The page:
It’s time for us all to co-ordinate our efforts and fight.

Purposes and Aims
The purpose of this network is to enable solidarity between activists across Europe. We seek to:

1. Raise awareness for the underlying causes and effects of austerity on the countries involved by:
o Developing class consciousness
o Promoting trade union organisation, and neighbourhood assemblies and places of study.
o Respecting diversity and the need for the autonomous organisation of marginalised groups.
2. Create better communication networks among individual activists and groups across Europe by:
o Promoting alternative media
o Developing social media presence
o Building a pan-european radical calendar
o Creating cross-border delegations, including cultural exchange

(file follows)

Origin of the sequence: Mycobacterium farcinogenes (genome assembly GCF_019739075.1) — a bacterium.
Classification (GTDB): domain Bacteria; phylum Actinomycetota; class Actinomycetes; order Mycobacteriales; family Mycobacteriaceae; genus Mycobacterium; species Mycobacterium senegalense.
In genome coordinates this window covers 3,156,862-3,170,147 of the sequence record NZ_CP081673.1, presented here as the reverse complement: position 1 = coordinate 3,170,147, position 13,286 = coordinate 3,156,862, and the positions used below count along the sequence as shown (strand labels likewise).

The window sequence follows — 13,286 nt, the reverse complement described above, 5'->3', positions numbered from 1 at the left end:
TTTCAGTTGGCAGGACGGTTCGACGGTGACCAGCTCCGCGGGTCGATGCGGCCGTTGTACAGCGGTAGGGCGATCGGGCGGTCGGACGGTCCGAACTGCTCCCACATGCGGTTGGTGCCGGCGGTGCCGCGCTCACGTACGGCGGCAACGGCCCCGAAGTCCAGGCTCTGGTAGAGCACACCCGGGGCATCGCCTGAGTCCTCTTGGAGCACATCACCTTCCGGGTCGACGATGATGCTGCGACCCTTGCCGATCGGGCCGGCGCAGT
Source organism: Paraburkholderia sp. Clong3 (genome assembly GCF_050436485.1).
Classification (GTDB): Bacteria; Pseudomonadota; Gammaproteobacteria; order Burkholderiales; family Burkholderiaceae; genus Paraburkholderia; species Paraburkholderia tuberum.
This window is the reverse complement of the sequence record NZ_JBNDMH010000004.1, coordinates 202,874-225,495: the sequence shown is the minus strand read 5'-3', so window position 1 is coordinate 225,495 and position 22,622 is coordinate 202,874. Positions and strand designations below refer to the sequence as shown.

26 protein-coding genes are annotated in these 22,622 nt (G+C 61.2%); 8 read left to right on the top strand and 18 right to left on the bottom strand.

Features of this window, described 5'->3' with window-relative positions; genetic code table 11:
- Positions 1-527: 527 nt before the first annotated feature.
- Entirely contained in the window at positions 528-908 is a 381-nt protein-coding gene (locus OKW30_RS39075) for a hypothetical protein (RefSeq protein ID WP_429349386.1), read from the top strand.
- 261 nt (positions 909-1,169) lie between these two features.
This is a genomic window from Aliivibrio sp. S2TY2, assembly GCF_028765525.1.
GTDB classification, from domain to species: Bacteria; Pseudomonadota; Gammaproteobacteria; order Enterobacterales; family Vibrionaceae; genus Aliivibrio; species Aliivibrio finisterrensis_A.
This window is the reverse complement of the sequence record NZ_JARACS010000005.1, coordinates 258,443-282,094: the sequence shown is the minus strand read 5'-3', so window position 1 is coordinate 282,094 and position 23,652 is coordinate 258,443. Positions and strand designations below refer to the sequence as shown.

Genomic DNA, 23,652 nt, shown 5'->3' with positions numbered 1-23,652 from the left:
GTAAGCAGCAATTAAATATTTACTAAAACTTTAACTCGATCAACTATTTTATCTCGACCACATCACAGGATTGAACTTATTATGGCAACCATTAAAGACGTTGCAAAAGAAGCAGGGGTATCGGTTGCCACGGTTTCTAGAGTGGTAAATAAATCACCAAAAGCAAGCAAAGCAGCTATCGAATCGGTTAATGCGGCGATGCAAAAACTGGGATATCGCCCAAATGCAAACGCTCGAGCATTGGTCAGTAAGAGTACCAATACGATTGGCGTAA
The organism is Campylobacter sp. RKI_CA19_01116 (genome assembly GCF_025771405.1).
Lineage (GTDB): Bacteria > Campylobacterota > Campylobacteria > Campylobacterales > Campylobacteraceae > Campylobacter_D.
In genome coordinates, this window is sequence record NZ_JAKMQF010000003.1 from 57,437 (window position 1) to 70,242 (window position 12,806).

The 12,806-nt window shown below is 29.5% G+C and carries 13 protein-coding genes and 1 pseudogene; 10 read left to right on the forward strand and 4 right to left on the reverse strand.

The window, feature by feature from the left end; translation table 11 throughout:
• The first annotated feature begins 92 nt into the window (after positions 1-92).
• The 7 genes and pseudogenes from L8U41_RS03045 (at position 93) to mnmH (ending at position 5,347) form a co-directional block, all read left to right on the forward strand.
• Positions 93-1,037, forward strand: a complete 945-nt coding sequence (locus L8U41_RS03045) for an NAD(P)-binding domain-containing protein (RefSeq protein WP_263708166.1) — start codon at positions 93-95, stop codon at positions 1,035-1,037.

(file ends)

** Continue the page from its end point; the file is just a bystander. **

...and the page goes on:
3. Enable pan-european resistance and provide cross-border solidarity by:
o Identifying cross-border/pan-european capitalist links.
o Identifying targets for co-ordinated action
o Enabling cross-border, pan EU action calls.
o Sharing information, knowledge and expertise on tactics of resistance.

4. Oppose police repression and uphold the right of people to defend themselves and to protest by:
o Providing cross-border political prisoner solidarity
o Providing refuge for those targeted by state repression in their home country”